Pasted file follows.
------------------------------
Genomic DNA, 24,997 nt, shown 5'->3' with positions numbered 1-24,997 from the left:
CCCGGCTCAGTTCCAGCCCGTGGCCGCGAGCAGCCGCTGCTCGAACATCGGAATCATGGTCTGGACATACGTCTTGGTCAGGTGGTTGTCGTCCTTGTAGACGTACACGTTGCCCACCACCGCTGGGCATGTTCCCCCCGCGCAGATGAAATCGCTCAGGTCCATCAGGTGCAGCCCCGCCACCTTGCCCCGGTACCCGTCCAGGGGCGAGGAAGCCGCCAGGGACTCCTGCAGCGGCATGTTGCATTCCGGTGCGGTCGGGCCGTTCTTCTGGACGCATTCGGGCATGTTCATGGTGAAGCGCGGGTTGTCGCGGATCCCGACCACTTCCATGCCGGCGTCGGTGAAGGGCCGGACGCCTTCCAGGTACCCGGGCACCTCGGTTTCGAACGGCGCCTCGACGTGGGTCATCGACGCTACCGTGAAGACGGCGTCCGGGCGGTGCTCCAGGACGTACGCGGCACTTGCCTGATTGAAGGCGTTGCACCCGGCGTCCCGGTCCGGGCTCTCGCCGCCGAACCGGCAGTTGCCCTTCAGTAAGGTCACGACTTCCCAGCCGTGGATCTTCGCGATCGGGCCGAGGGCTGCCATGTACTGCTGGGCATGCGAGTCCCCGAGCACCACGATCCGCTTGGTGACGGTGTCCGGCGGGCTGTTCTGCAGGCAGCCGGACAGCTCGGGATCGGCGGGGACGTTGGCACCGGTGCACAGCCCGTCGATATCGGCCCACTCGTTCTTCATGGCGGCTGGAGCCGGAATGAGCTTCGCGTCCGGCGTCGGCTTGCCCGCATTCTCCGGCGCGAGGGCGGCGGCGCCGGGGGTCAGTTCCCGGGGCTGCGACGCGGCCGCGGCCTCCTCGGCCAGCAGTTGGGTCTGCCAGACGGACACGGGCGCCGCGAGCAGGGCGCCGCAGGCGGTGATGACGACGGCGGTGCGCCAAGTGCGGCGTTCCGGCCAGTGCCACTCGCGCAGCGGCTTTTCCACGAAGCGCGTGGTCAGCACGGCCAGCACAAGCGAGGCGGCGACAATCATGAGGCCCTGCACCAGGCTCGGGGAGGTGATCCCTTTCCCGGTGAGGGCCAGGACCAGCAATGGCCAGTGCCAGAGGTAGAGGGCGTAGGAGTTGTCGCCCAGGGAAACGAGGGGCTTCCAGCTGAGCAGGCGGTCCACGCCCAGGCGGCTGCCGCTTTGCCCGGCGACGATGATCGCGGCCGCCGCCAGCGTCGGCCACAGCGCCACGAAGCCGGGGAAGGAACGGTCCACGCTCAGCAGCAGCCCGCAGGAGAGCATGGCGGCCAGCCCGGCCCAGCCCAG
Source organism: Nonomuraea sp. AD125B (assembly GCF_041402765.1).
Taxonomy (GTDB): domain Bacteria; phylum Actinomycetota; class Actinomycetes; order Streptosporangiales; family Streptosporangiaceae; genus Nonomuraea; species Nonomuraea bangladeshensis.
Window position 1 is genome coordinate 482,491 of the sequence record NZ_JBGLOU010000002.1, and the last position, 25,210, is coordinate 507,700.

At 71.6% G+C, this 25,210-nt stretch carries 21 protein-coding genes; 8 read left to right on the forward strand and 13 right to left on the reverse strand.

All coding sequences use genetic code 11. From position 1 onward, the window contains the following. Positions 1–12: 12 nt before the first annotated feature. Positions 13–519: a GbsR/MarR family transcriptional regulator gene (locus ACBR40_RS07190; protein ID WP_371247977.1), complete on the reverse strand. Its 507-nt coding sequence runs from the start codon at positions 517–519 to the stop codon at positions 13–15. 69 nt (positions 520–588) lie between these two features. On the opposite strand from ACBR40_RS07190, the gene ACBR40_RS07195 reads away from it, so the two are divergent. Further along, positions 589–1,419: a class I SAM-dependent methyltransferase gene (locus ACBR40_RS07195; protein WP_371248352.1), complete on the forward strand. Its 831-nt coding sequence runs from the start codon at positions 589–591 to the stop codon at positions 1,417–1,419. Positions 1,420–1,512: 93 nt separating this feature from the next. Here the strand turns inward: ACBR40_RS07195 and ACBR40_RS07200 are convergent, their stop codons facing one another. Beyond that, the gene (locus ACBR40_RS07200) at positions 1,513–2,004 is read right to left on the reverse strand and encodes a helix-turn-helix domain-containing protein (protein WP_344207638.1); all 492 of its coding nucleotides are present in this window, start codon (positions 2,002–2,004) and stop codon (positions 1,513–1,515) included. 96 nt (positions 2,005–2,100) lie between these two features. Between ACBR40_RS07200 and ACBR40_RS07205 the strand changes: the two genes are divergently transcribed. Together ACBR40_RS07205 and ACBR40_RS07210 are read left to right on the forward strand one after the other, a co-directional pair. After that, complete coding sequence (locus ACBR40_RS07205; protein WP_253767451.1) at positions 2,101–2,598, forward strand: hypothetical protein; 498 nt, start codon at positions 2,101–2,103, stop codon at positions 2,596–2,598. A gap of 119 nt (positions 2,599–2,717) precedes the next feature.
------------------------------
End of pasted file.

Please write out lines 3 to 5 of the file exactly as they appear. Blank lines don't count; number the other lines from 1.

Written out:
Source organism: Nonomuraea sp. AD125B (assembly GCF_041402765.1).
Taxonomy (GTDB): domain Bacteria; phylum Actinomycetota; class Actinomycetes; order Streptosporangiales; family Streptosporangiaceae; genus Nonomuraea; species Nonomuraea bangladeshensis.
Window position 1 is genome coordinate 482,491 of the sequence record NZ_JBGLOU010000002.1, and the last position, 25,210, is coordinate 507,700.